A CANADIAN CULTURAL MODEL
Despite periods of cyclical neglect and the narrow political focus on technology impacts, a distinct Canadian cultural model of considerable breadth and depth did emerge during the second half of the Twentieth Century. Research studies and public consultations examined the dynamics of different cultural activities, shaping policies toward the arts and what became known as the ‘cultural industries’. Interventions to support Canadian content were implemented across a full range of undertakings, and a pattern or ‘model’ has been defined. This model came under pressure during the mid-1990s, when some major players in the fields of digital technology systems argued that the ‘convergence’ of telecommunications and broadcasting would make cultural regulations entirely outmoded. An acute observation by the federal Heritage Minister of the time, Michel Dupuis, summarized the essential challenge. He pointed to the emerging growth of ‘converged’ undertakings and commented: “Ça, c’est le contenant; mais oû est le contenu? Those wires are the containers; but where is the content?”
Minister Dupuis’ ironic question drew attention to the continuing relevance of cultural policies and programs that had evolved over many years. Despite funding restrictions and occasional campaigns from trade liberalization advocates (often related to suppliers of foreign TV programs and films) a policy model that envisages public intervention across the cultural production continuum remains effective in Canada. This model touches all aspects of cultural creation, production, distribution, consumption and preservation. It recognizes that there is vast access to imported cultural products, but that access to Canadian products, with support from funding and regulatory regimes, is essential to national identity.
In effect, as Sir John Aird and Sir Vincent Massey had foreseen many years ago, culture is similar to education or even to national defence: it is a ‘public good’ that must be managed to achieve more than economic market outcomes. In the absence of public interventions, a purely market-driven approach would relegate most large-scale cultural expression to economic oblivion (whether in the English or French languages).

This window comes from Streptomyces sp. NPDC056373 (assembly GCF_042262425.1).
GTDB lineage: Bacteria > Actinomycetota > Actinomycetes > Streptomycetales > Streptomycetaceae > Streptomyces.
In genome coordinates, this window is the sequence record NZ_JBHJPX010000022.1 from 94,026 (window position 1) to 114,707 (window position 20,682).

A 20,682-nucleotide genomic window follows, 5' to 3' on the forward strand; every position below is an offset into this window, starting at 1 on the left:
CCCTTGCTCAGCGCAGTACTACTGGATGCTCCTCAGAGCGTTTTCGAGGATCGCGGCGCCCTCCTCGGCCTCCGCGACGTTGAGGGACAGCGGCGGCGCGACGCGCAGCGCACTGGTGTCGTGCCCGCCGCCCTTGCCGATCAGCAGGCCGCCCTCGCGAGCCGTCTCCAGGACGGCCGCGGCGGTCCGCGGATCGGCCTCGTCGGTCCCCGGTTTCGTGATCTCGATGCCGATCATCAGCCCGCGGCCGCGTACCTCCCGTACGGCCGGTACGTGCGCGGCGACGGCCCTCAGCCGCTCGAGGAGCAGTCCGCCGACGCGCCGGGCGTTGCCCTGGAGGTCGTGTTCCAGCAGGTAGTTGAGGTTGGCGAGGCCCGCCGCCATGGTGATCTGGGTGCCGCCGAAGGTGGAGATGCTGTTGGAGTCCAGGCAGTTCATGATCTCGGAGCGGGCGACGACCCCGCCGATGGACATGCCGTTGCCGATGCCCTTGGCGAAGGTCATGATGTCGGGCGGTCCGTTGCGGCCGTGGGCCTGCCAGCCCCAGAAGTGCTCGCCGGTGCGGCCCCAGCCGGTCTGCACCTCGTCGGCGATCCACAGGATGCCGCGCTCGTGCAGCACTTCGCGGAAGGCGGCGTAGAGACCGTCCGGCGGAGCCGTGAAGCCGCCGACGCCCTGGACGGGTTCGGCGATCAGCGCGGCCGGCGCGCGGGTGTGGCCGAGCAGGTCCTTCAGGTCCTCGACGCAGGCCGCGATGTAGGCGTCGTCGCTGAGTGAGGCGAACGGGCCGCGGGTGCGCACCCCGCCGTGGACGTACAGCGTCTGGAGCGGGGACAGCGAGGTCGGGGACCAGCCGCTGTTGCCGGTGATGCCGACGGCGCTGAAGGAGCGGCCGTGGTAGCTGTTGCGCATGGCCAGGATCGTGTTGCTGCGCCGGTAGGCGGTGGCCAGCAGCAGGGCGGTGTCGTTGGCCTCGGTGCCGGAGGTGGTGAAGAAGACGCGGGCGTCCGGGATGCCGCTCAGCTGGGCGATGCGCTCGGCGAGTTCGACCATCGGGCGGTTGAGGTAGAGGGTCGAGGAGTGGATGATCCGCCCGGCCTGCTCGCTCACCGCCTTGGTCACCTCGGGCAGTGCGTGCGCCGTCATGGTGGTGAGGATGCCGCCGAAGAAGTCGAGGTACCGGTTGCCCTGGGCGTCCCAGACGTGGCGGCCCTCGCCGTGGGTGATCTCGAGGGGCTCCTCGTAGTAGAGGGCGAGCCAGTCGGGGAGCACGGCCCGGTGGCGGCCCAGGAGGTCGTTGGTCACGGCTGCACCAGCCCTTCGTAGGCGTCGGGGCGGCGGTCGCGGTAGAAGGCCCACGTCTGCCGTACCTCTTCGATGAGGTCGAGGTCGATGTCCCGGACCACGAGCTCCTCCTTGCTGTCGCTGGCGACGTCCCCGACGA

This model is a central constant in Canadian cultural life: it is one of our cultural ‘verities’. It can be modified through timely initiatives, such as the recent efforts to negotiate an international legal convention to protect cultural diversity. The model is not purely federal in scope, allowing for complementary measures by different levels of governments. When major cultural construction projects take shape, for example, they inevitably require tiered funding from federal, provincial and municipal governments. Similarly, it is the layering of tax credits from different governments that effectively enhance the value of private philanthropy, or the value of private funding in operations such as film companies and book publishers.
Ironically, the only institutions that do not benefit from the layering of assistance are those of a national nature, notably the national museums. No provincial or municipal governments accord any support to national projects: everyone seems to expect that Ottawa alone will look after the pan-Canadian perspective. That unfortunately is another Canadian cultural ‘verity’.